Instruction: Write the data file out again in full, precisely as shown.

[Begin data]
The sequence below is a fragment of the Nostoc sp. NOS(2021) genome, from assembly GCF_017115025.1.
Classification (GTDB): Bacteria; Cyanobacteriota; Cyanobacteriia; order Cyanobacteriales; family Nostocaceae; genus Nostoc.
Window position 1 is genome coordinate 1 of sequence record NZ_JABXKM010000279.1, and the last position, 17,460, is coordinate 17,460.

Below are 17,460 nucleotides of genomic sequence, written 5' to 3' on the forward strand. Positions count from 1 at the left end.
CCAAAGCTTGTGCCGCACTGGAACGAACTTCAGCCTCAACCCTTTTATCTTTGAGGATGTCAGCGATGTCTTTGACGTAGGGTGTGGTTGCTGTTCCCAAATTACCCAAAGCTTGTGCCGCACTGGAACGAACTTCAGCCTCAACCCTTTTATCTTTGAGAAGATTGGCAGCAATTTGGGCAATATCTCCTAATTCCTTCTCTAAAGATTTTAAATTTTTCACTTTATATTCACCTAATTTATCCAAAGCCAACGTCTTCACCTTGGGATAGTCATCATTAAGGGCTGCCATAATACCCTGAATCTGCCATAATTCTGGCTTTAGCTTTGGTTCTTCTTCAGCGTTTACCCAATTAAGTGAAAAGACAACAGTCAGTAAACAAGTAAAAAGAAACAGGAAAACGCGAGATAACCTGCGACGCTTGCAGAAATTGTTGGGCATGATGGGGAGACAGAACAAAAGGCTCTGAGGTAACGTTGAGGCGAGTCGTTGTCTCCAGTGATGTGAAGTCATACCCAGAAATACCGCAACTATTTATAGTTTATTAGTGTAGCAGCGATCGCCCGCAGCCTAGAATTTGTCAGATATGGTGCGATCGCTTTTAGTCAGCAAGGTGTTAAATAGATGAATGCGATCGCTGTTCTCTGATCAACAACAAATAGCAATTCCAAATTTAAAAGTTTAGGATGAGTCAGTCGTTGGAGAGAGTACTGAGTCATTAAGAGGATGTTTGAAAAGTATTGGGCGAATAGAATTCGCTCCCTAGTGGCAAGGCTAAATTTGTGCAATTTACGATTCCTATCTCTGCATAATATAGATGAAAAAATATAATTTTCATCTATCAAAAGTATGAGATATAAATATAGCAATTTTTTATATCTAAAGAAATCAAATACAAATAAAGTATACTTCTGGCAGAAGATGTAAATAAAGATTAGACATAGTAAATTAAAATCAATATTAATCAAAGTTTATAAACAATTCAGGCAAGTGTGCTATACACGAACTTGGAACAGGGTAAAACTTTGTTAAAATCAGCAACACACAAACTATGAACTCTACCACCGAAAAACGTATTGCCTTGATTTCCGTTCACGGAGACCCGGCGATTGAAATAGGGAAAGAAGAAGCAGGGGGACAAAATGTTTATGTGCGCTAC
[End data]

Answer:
The sequence below is a fragment of the Nostoc sp. NOS(2021) genome, from assembly GCF_017115025.1.
Classification (GTDB): Bacteria; Cyanobacteriota; Cyanobacteriia; order Cyanobacteriales; family Nostocaceae; genus Nostoc.
Window position 1 is genome coordinate 1 of sequence record NZ_JABXKM010000279.1, and the last position, 17,460, is coordinate 17,460.

Below are 17,460 nucleotides of genomic sequence, written 5' to 3' on the forward strand. Positions count from 1 at the left end.
CCAAAGCTTGTGCCGCACTGGAACGAACTTCAGCCTCAACCCTTTTATCTTTGAGGATGTCAGCGATGTCTTTGACGTAGGGTGTGGTTGCTGTTCCCAAATTACCCAAAGCTTGTGCCGCACTGGAACGAACTTCAGCCTCAACCCTTTTATCTTTGAGAAGATTGGCAGCAATTTGGGCAATATCTCCTAATTCCTTCTCTAAAGATTTTAAATTTTTCACTTTATATTCACCTAATTTATCCAAAGCCAACGTCTTCACCTTGGGATAGTCATCATTAAGGGCTGCCATAATACCCTGAATCTGCCATAATTCTGGCTTTAGCTTTGGTTCTTCTTCAGCGTTTACCCAATTAAGTGAAAAGACAACAGTCAGTAAACAAGTAAAAAGAAACAGGAAAACGCGAGATAACCTGCGACGCTTGCAGAAATTGTTGGGCATGATGGGGAGACAGAACAAAAGGCTCTGAGGTAACGTTGAGGCGAGTCGTTGTCTCCAGTGATGTGAAGTCATACCCAGAAATACCGCAACTATTTATAGTTTATTAGTGTAGCAGCGATCGCCCGCAGCCTAGAATTTGTCAGATATGGTGCGATCGCTTTTAGTCAGCAAGGTGTTAAATAGATGAATGCGATCGCTGTTCTCTGATCAACAACAAATAGCAATTCCAAATTTAAAAGTTTAGGATGAGTCAGTCGTTGGAGAGAGTACTGAGTCATTAAGAGGATGTTTGAAAAGTATTGGGCGAATAGAATTCGCTCCCTAGTGGCAAGGCTAAATTTGTGCAATTTACGATTCCTATCTCTGCATAATATAGATGAAAAAATATAATTTTCATCTATCAAAAGTATGAGATATAAATATAGCAATTTTTTATATCTAAAGAAATCAAATACAAATAAAGTATACTTCTGGCAGAAGATGTAAATAAAGATTAGACATAGTAAATTAAAATCAATATTAATCAAAGTTTATAAACAATTCAGGCAAGTGTGCTATACACGAACTTGGAACAGGGTAAAACTTTGTTAAAATCAGCAACACACAAACTATGAACTCTACCACCGAAAAACGTATTGCCTTGATTTCCGTTCACGGAGACCCGGCGATTGAAATAGGGAAAGAAGAAGCAGGGGGACAAAATGTTTATGTGCGCTAC